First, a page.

The IMO Assembly in November 2007 adopted resolution A.999(25)  Guidelines on voyage planning for passenger ships operating in remote areas, in response to the growing popularity of ocean travel for passengers and the desire for exotic destinations, which  have led to increasing numbers of passenger ships operating in remote areas. When developing a plan for voyages to remote areas, special consideration should be given to the environmental nature of the area of operation, the limited resources, and navigational information.
 
The detailed voyage and passage plan should include the following factors: safe areas and no-go areas; surveyed marine corridors, if available; and contingency plans for emergencies in the event of limited support being available for assistance in areas remote from SAR facilities.
 
In addition, the detailed voyage and passage plan for ships operating in Arctic or Antarctic waters should include the following factors: conditions when it is not safe to enter areas containing ice or icebergs because of darkness, swell, fog and pressure ice; safe distance to icebergs; and presence of ice and icebergs, and safe speed in such areas.

Ship reporting in the Arctic region
The MSC, at its 91st session in November 2012, adopted a new mandatory ship reporting system "In the Barents Area (Barents SRS)" (proposed by Norway and the Russian Federation).   The new mandatory ship reporting system will enter into force at 0000 hours UTC on 1 June 2013.  The following categories of ships passing through or proceeding to and from ports and anchorages in the Barents SRS area are required to participate in the ship reporting system, by reporting to either Vardø VTS centre or Murmansk VTS centre: all ships with a gross tonnage of 5,000 and above;  all tankers;  all ships carrying hazardous cargoes; a vessel towing when the length of the tow exceeds 200 metres; and any ship not under command, restricted in their ability to manoeuvre or having defective navigational aids.

 

Source: IMO

Maritime Reporter October 2014 Digital Edition
FREE Maritime Reporter Subscription
Latest Maritime News    rss feeds

People & Company News

Gazprom Transgaz Ufa Organizes Arts Festival

Over 200 healthy children and children with disabilities from Bashkortostan as well as the Volga Region participated in the Breaking the Barriers second interregional children’s arts festival,

President Pryor Retires from ExxonMobil Chemicals

Stephen D. Pryor, president, ExxonMobil Chemical Company and vice president of Exxon Mobil Corporation, has elected to retire on January 1, 2015, after more than 44 years of service.

Steven Palazzo Visits HII, Newport

Huntington Ingalls Industries today hosted Rep. Steven Palazzo, R-Miss., for a tour of the company's Newport News Shipbuilding division. Palazzo represents the fourth district of Mississippi,

Legal

Oil Deal Between Iraqi Kurdistan & Baghdad Welcomed

The United States welcomes an agreement between Iraq's central government in Baghdad and its northern Kurdistan region over the management of oil exports, U.

Canadian Pipeline Expansion Continues

Kinder Morgan Energy Partners said on Friday that crews have resumed survey work related to its Trans Mountain pipeline expansion project in the Vancouver suburb of Burnaby,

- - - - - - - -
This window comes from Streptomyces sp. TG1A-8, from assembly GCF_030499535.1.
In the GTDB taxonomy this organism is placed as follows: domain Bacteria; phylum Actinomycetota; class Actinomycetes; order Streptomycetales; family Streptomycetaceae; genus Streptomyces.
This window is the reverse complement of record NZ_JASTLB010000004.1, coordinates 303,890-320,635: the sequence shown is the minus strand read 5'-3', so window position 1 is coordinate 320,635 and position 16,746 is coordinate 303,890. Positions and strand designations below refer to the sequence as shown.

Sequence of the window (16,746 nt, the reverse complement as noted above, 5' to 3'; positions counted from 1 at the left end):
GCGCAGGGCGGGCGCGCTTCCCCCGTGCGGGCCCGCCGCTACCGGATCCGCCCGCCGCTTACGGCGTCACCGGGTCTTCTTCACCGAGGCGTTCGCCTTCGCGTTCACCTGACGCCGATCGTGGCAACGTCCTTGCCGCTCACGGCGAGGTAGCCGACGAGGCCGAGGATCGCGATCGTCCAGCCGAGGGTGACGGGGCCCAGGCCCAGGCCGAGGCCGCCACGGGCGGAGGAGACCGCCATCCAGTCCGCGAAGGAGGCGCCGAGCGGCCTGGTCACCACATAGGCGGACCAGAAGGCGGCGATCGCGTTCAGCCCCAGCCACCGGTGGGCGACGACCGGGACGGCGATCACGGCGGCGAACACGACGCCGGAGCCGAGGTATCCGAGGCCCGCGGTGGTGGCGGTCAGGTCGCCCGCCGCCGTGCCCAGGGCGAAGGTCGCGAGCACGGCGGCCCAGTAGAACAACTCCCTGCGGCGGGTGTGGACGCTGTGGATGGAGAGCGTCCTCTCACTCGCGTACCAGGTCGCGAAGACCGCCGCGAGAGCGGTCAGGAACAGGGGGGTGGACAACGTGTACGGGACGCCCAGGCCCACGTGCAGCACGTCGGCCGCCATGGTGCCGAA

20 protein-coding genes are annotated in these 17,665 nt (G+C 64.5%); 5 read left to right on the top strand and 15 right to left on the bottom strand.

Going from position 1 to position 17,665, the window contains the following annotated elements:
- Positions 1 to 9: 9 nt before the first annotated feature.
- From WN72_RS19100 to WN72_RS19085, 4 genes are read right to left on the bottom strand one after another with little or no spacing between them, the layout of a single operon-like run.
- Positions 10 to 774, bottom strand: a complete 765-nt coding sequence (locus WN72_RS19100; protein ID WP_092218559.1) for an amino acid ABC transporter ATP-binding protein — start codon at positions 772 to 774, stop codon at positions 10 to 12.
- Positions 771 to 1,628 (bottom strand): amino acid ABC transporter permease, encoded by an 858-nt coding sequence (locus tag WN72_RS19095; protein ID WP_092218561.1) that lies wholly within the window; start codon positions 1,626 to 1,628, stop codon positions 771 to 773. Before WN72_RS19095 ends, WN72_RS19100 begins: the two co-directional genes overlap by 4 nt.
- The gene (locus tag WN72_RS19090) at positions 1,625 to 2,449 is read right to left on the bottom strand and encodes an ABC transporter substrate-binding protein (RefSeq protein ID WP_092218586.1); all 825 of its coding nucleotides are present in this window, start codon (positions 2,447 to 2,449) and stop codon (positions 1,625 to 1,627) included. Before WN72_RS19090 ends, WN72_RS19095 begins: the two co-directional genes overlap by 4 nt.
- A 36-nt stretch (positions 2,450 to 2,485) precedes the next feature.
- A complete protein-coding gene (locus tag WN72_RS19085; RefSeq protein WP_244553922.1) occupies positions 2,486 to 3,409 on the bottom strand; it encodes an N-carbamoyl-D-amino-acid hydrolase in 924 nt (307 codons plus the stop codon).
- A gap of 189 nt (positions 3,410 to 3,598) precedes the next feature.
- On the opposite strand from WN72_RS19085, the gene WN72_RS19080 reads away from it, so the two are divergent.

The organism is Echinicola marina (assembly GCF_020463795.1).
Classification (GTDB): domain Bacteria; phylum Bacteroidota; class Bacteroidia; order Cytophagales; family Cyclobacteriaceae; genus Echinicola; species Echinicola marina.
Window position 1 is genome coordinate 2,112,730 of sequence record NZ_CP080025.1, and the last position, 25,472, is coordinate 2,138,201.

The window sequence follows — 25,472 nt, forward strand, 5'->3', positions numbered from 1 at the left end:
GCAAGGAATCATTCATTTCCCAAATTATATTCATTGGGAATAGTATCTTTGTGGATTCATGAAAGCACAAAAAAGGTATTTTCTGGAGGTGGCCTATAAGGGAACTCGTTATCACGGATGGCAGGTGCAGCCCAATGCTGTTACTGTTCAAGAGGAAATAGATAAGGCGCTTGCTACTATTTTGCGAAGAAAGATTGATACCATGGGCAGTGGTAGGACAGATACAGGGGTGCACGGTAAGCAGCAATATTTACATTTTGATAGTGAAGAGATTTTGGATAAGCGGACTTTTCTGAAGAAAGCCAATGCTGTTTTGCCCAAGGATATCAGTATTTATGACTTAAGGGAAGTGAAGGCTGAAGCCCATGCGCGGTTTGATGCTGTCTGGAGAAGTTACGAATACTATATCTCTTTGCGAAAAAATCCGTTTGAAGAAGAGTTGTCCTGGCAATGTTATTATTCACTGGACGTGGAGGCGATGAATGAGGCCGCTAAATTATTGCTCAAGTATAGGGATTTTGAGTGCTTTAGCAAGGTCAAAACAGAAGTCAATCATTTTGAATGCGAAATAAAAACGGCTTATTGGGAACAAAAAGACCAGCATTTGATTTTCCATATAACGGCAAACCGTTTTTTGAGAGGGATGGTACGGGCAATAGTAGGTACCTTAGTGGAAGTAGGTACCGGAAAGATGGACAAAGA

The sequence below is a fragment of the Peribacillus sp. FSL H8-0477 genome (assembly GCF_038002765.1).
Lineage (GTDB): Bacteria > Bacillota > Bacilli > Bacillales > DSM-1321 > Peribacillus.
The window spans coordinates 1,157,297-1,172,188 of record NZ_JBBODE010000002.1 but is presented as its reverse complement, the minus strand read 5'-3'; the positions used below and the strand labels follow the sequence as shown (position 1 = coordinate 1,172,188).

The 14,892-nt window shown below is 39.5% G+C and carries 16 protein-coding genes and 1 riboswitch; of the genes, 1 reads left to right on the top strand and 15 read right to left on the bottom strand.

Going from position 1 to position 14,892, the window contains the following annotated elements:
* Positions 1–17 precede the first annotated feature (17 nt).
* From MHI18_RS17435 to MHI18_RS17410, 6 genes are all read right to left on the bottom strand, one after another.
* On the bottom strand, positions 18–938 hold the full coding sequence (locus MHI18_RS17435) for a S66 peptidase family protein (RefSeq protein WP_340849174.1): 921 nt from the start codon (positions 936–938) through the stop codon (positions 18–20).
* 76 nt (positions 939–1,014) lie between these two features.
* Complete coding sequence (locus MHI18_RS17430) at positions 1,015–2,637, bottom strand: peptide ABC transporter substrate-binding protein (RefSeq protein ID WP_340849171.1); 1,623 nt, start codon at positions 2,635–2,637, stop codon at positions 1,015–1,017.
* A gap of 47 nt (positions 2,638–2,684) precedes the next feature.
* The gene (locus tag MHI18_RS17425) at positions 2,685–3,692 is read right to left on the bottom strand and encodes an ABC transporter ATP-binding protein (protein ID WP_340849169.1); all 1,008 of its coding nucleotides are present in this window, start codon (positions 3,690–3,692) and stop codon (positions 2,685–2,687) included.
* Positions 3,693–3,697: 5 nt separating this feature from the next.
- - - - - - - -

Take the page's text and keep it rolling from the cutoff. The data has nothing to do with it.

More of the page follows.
Orlando Ashford is President, Holland America Line

Holland America Line announced today that effective Dec. 1 Orlando Ashford will join the company as president to lead the award-winning cruise line's brand and business,

Naval Architecture

Video: Reefer RoRo Ship Design Rebooted

Expanding on the Reefer RoRo Ship design release in September last year, naval architects group Knud E. Hansen A/S has continued the development of the new Reefer RoRo Ship design with version II.

CSCL’s New Containership Sets Two World Records

Largest boxship undergoes tests, powered by largest engine China Shipping Container Lines Co. Ltd. (CSCL) ran sea trials from October 17-20 on its newbuilding,

Fulcrum Buys BMT Snyek Technologies

BMT Group announced the sale of BMT Syntek Technologies Inc to Fulcrum Corporation. Fulcrum Corporation, based in Arlington, VA., providies customized services

Marine Science

Everett College to Launch New Research Boat

Everett Community College’s Ocean Research College Academy (ORCA) will launch its new research vesel on November 22 with a celebration at 11 a.m. at the Port of Everett.

EMGS to Map Brazil's Gas Hydrates

Electromagnetic Geoservices ASA (EMGS) has received a contract worth USD 1.5 million for a research project in Brazil. The project will use 3D EM data to map

IMO Steps Up Safety in Polar Waters

United Nations’ International Maritime Organization (IMO) has adopted global, binding regulations to enhance safety of navigation in polar waters. After several years’ intense negotiations,

Coast Guard

7 Rescued from Sinking Freighter Near Haiti

Seven crewmembers were rescued after their 100-foot coastal freighter began taking on water and sank approximately 45 miles north off of Cap Haitien, Haiti, Friday.

Update: Explosion in the Gulf of Mexico

An explosion occurred aboard a production platform Thursday at West Delta 105, operated by Fieldwood Energy, resulting in one fatality and three injured. The Bureau

Seaspan Shipyard's Prompt Response to Canadian Coast Guard

Seaspan Shipyard’s long-standing relationship with the Canadian Coast Guard was proudly showcased in recent days, with simultaneous repair and maintenance work

Maritime Safety

7 Rescued from Sinking Freighter Near Haiti

Seven crewmembers were rescued after their 100-foot coastal freighter began taking on water and sank approximately 45 miles north off of Cap Haitien, Haiti, Friday.

USS Oscar Austin Deploys to 6th fleet

Arleigh Burke-class guided-missile destroyer USS Oscar Austin (DDG 79) departed Naval Station Norfolk Nov. 21 for a deployment to the U.S. 6th Fleet area of responsibility (AOR).

IMO Steps Up Safety in Polar Waters

United Nations’ International Maritime Organization (IMO) has adopted global, binding regulations to enhance safety of navigation in polar waters. After several years’ intense negotiations,

 
 
Maritime Contracts Maritime Security Naval Architecture Navigation Offshore Oil Pod Propulsion Port Authority Ship Electronics Ship Repair Ship Simulators
rss | archive | history | articles | privacy | terms and conditions | contributors | top maritime news | about us | copyright | maritime magazines
maritime security news | shipbuilding news | maritime industry | shipping news | maritime reporting | workboats news | ship design | maritime business

Time taken: 0.2396 sec (4 req/sec)